Diary of a Cannes Virgin Part Two

Posted May 21st, 2013 by Emma Lindley

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OK so I’m almost at the end of my Cannes trip and although it’s been exhausting, I’ve come away inspired.  Here are some of the best moments of the last two days…

The US Directors’ talk at the American Pavilion was completely taken over by hilarious Hollywood renegade James Toback, director of ‘Seduced and Abandoned’, a satirical doc about the film industry shot with Alec Baldwin in Cannes last year.  Toback decided ‘it should also be a movie about death’ and so asked each contributor, ‘Are you ready to die?’  Toback said he had ‘thought about bombing Cannes’ when his movies weren’t selected and claimed ‘I had to threaten the lives of two people’ to get one of his movies made.  His agent once told him to give up on a project and move on: ‘Move onto what?’ Toback says, ‘I don’t have anything else to move on to. Let’s get this fucking movie down!’

‘Don’t give up.’ was the message from Cassian (Margin Call) Elwes at a session on international casting.  I may have been tired and suffering from information overload by that point but that actually brought tears to my eyes.  He said, ‘It might feel like you’re facing a black hole’ of problems trying to cast, raise finance and get your film made, but keep going.’ It was truly heartening that Hollywood producers want you to succeed in spite of the odds.

Cannes is not only a circus, it’s a village of film makers, low budget and high end, coming together to talk, do business, get movies made, not just shown at the glitzy premieres. And the people who come here year after year do it to keep in touch with the friends and business contacts they made the year(s) before.

I came to Cannes not knowing how it worked. I’m leaving with a much stronger sense of the international marketplace, who some of the key producers, funders, talent managers and distributors are. I’ve made new contacts among the British contingent, reconnected with producers I worked with a long time ago, and made new friends with film makers around the world.  I’ve spoken to producers and casting agents who’ve agreed to read my synopsis, and have a list of companies  and individuals to follow up with after the festivals. I’m considering shooting in New Mexico instead of Arizona or Canada for the United States to take advantage of the tax breaks and production opportunities.  I have a much clearer sense of where my project and I sit in the international marketplace and the advantages of being in the UK too.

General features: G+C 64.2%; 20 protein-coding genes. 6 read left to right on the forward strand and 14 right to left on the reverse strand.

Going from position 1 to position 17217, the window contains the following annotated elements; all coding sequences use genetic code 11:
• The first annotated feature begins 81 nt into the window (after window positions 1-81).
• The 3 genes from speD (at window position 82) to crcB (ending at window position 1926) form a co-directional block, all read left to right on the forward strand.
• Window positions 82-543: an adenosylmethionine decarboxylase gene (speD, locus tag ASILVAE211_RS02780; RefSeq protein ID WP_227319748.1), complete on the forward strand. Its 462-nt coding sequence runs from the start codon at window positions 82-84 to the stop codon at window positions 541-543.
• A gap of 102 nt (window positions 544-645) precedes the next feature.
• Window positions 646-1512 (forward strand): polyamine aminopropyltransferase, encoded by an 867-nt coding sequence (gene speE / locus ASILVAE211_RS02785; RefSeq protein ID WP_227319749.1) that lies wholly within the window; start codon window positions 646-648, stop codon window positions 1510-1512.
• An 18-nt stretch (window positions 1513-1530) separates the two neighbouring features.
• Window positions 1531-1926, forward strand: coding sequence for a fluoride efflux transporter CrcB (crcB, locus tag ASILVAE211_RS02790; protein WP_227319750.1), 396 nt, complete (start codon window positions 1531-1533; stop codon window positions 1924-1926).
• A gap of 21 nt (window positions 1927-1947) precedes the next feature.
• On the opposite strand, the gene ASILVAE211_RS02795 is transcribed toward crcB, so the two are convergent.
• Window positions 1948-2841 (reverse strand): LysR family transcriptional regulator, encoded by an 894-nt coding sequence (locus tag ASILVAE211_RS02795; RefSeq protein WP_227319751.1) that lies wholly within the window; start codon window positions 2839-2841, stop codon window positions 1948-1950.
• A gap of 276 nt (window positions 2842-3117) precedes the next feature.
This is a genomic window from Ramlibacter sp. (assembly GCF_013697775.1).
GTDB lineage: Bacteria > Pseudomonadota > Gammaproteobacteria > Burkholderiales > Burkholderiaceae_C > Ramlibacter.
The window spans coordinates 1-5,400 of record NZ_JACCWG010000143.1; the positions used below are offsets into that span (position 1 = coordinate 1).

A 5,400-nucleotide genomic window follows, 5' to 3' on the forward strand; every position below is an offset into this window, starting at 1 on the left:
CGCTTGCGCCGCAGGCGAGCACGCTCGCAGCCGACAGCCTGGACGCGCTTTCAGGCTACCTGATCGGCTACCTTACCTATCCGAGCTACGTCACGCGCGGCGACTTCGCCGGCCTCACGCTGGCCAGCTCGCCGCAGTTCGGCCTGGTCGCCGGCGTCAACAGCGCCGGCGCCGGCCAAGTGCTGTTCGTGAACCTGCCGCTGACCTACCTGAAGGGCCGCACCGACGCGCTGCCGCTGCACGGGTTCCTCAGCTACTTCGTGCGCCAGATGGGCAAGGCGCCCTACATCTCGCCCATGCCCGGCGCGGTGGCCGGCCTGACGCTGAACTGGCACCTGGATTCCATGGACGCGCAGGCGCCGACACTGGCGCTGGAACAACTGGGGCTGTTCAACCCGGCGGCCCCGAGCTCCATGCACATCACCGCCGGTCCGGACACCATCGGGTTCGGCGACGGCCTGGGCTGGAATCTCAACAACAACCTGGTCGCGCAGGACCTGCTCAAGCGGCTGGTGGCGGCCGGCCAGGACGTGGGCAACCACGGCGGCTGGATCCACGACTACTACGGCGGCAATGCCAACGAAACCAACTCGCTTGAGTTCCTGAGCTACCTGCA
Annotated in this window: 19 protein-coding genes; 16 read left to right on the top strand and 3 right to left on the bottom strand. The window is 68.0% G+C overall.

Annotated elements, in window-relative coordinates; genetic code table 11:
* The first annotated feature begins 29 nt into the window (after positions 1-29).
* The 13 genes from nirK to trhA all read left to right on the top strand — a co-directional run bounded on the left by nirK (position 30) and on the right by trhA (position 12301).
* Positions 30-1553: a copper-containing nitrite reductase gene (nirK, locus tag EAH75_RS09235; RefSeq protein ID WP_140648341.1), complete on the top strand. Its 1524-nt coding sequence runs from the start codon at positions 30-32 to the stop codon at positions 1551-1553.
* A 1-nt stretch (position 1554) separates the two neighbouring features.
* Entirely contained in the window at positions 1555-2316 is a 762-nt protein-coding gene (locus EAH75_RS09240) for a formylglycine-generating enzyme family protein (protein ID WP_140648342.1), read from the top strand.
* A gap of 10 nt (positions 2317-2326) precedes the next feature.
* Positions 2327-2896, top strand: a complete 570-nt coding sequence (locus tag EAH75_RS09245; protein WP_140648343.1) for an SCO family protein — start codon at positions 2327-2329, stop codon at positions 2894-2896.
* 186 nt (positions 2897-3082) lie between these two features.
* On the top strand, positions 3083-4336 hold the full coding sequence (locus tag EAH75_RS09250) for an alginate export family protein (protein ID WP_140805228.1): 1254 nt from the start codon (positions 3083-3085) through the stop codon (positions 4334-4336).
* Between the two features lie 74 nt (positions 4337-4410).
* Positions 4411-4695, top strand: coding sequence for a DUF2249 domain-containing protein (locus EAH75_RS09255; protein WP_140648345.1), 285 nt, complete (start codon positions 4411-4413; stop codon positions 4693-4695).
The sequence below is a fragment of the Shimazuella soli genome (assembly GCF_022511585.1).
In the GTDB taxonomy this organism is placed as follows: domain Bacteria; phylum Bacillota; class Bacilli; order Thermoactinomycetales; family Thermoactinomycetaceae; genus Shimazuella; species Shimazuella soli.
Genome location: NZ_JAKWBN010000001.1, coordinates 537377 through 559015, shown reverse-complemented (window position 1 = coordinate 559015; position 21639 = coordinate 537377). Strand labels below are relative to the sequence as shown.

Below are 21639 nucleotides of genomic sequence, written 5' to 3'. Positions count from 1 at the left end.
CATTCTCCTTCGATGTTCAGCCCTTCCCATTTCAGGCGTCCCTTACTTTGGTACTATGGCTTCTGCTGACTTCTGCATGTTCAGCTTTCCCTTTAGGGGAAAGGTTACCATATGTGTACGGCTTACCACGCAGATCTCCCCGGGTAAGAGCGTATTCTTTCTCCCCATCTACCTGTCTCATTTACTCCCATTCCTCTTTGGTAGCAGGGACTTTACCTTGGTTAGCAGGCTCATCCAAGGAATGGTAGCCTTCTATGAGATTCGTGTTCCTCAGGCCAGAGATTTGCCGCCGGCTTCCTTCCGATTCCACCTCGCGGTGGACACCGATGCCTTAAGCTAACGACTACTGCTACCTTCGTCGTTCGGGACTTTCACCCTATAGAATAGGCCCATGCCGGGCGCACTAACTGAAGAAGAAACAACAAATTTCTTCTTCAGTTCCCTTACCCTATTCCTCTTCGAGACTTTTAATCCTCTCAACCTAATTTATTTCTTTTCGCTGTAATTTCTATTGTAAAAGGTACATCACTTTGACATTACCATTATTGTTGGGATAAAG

Three last bits of advice if you’re heading to Cannes next year:

Don’t lose your accreditation badge – it costs 30Euros to replace and they give you an old fashioned look when you say it fell off the clip… what I can say? @AmPav have a lot of  parties…

You can attend screenings, take meetings, attend panels and party till you drop. But you can’t do everything, so work out what you want from Cannes and you’ll be more relaxed and focused than if you try and do it all.

Don’t go alone if it’s your first time. Take your friends. You need buddies to hang out with at all the parties, to swap information on events and contacts and to pick you up if you fall by the wayside and need reviving.

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Cannes is a marathon. It’s also crazy and expensive and weirdly addictive.  Is it too soon to book for next year?

@emlin32 www.emmalindley.net/blog

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